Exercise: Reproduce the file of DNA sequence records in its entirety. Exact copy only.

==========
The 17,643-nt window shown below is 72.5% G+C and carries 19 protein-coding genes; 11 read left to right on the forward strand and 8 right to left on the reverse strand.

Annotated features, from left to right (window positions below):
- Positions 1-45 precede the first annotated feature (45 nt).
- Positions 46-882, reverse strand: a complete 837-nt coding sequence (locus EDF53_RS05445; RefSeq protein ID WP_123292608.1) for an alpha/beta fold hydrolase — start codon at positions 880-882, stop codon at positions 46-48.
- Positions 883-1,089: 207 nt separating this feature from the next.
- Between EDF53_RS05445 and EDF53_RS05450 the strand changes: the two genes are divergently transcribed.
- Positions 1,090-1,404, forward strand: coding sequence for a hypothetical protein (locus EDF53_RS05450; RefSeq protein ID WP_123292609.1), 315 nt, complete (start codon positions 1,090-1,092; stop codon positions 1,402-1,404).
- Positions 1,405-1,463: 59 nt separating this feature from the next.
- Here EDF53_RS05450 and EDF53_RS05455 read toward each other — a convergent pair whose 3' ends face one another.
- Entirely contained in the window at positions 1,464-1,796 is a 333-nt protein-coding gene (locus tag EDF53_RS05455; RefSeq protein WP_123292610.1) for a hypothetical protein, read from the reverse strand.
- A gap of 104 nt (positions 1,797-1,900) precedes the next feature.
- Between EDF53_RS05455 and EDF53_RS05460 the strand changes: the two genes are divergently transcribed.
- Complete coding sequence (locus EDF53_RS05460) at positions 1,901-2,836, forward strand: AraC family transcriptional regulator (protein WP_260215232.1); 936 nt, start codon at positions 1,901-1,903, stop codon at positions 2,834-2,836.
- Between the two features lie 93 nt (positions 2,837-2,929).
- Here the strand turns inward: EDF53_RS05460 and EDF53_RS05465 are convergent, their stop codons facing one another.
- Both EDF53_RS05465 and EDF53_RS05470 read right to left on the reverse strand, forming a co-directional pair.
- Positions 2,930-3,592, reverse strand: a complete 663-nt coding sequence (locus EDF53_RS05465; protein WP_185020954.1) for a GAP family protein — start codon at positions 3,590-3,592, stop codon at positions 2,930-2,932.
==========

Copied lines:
The 17,643-nt window shown below is 72.5% G+C and carries 19 protein-coding genes; 11 read left to right on the forward strand and 8 right to left on the reverse strand.

Annotated features, from left to right (window positions below):
- Positions 1-45 precede the first annotated feature (45 nt).
- Positions 46-882, reverse strand: a complete 837-nt coding sequence (locus EDF53_RS05445; RefSeq protein ID WP_123292608.1) for an alpha/beta fold hydrolase — start codon at positions 880-882, stop codon at positions 46-48.
- Positions 883-1,089: 207 nt separating this feature from the next.
- Between EDF53_RS05445 and EDF53_RS05450 the strand changes: the two genes are divergently transcribed.
- Positions 1,090-1,404, forward strand: coding sequence for a hypothetical protein (locus EDF53_RS05450; RefSeq protein ID WP_123292609.1), 315 nt, complete (start codon positions 1,090-1,092; stop codon positions 1,402-1,404).
- Positions 1,405-1,463: 59 nt separating this feature from the next.
- Here EDF53_RS05450 and EDF53_RS05455 read toward each other — a convergent pair whose 3' ends face one another.
- Entirely contained in the window at positions 1,464-1,796 is a 333-nt protein-coding gene (locus tag EDF53_RS05455; RefSeq protein WP_123292610.1) for a hypothetical protein, read from the reverse strand.
- A gap of 104 nt (positions 1,797-1,900) precedes the next feature.
- Between EDF53_RS05455 and EDF53_RS05460 the strand changes: the two genes are divergently transcribed.
- Complete coding sequence (locus EDF53_RS05460) at positions 1,901-2,836, forward strand: AraC family transcriptional regulator (protein WP_260215232.1); 936 nt, start codon at positions 1,901-1,903, stop codon at positions 2,834-2,836.
- Between the two features lie 93 nt (positions 2,837-2,929).
- Here the strand turns inward: EDF53_RS05460 and EDF53_RS05465 are convergent, their stop codons facing one another.
- Both EDF53_RS05465 and EDF53_RS05470 read right to left on the reverse strand, forming a co-directional pair.
- Positions 2,930-3,592, reverse strand: a complete 663-nt coding sequence (locus EDF53_RS05465; protein WP_185020954.1) for a GAP family protein — start codon at positions 3,590-3,592, stop codon at positions 2,930-2,932.